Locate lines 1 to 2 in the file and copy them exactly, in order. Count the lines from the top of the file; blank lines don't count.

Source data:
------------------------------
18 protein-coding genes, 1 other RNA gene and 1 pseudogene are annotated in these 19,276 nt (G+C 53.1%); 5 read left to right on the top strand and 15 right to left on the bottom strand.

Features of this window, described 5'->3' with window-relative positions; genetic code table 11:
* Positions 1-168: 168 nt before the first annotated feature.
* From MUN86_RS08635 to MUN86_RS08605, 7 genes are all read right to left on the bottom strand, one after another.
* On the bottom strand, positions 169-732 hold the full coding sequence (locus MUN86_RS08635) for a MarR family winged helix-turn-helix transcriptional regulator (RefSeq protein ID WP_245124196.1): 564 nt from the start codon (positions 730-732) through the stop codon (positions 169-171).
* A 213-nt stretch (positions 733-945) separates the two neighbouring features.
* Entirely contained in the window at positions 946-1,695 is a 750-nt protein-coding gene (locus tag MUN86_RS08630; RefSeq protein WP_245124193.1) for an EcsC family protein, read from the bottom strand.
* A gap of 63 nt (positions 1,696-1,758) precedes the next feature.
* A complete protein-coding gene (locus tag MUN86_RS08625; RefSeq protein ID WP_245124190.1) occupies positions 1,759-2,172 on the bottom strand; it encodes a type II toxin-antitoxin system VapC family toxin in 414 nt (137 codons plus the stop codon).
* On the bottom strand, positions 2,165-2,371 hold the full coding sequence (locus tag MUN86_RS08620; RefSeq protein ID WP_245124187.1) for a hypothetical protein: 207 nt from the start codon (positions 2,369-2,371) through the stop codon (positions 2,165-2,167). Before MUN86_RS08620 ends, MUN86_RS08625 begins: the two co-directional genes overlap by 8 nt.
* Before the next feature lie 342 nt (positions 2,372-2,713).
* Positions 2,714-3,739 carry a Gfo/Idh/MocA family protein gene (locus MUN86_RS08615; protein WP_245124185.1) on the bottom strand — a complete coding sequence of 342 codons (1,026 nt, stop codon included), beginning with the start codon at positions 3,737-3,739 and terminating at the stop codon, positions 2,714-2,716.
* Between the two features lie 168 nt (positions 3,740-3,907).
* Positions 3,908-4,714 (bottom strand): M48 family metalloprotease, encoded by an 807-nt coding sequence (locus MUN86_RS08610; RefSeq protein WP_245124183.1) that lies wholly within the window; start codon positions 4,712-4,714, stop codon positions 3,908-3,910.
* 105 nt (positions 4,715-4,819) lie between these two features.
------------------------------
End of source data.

18 protein-coding genes, 1 other RNA gene and 1 pseudogene are annotated in these 19,276 nt (G+C 53.1%); 5 read left to right on the top strand and 15 right to left on the bottom strand.

Features of this window, described 5'->3' with window-relative positions; genetic code table 11: